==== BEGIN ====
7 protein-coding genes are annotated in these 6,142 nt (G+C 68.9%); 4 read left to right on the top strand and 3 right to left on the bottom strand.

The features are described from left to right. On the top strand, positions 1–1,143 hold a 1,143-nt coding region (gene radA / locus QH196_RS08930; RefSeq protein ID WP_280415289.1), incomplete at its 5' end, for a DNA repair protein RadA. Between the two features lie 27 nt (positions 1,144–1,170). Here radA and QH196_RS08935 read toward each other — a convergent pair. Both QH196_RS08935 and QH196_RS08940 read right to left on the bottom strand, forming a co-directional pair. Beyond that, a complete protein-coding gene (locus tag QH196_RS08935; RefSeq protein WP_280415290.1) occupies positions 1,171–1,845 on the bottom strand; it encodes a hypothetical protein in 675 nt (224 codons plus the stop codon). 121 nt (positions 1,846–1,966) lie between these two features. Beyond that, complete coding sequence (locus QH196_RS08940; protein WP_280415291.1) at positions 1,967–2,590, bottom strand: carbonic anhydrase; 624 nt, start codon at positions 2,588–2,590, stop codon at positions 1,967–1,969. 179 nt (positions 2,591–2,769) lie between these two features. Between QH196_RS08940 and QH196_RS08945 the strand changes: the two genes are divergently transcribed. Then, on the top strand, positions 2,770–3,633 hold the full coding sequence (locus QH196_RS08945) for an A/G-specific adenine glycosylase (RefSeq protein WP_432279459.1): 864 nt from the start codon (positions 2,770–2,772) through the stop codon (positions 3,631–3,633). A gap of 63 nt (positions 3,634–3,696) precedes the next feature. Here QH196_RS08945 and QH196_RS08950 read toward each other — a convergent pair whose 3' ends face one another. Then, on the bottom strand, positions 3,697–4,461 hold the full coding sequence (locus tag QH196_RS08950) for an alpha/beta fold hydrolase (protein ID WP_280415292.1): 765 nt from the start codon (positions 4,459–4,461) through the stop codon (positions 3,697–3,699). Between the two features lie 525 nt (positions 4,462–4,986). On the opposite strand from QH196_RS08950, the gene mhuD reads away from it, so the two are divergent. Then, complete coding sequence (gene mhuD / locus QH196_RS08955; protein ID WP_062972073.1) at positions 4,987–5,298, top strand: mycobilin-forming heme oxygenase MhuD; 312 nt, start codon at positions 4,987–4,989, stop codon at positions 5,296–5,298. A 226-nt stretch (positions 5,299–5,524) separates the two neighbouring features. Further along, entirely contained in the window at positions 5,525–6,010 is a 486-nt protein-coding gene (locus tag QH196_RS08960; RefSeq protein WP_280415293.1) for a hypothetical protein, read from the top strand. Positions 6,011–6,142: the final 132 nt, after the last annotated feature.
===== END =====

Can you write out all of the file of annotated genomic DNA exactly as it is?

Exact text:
7 protein-coding genes are annotated in these 6,142 nt (G+C 68.9%); 4 read left to right on the top strand and 3 right to left on the bottom strand.

The features are described from left to right. On the top strand, positions 1–1,143 hold a 1,143-nt coding region (gene radA / locus QH196_RS08930; RefSeq protein ID WP_280415289.1), incomplete at its 5' end, for a DNA repair protein RadA. Between the two features lie 27 nt (positions 1,144–1,170). Here radA and QH196_RS08935 read toward each other — a convergent pair. Both QH196_RS08935 and QH196_RS08940 read right to left on the bottom strand, forming a co-directional pair. Beyond that, a complete protein-coding gene (locus tag QH196_RS08935; RefSeq protein WP_280415290.1) occupies positions 1,171–1,845 on the bottom strand; it encodes a hypothetical protein in 675 nt (224 codons plus the stop codon). 121 nt (positions 1,846–1,966) lie between these two features. Beyond that, complete coding sequence (locus QH196_RS08940; protein WP_280415291.1) at positions 1,967–2,590, bottom strand: carbonic anhydrase; 624 nt, start codon at positions 2,588–2,590, stop codon at positions 1,967–1,969. 179 nt (positions 2,591–2,769) lie between these two features. Between QH196_RS08940 and QH196_RS08945 the strand changes: the two genes are divergently transcribed. Then, on the top strand, positions 2,770–3,633 hold the full coding sequence (locus QH196_RS08945) for an A/G-specific adenine glycosylase (RefSeq protein WP_432279459.1): 864 nt from the start codon (positions 2,770–2,772) through the stop codon (positions 3,631–3,633). A gap of 63 nt (positions 3,634–3,696) precedes the next feature. Here QH196_RS08945 and QH196_RS08950 read toward each other — a convergent pair whose 3' ends face one another. Then, on the bottom strand, positions 3,697–4,461 hold the full coding sequence (locus tag QH196_RS08950) for an alpha/beta fold hydrolase (protein ID WP_280415292.1): 765 nt from the start codon (positions 4,459–4,461) through the stop codon (positions 3,697–3,699). Between the two features lie 525 nt (positions 4,462–4,986). On the opposite strand from QH196_RS08950, the gene mhuD reads away from it, so the two are divergent. Then, complete coding sequence (gene mhuD / locus QH196_RS08955; protein ID WP_062972073.1) at positions 4,987–5,298, top strand: mycobilin-forming heme oxygenase MhuD; 312 nt, start codon at positions 4,987–4,989, stop codon at positions 5,296–5,298. A 226-nt stretch (positions 5,299–5,524) separates the two neighbouring features. Further along, entirely contained in the window at positions 5,525–6,010 is a 486-nt protein-coding gene (locus tag QH196_RS08960; RefSeq protein WP_280415293.1) for a hypothetical protein, read from the top strand. Positions 6,011–6,142: the final 132 nt, after the last annotated feature.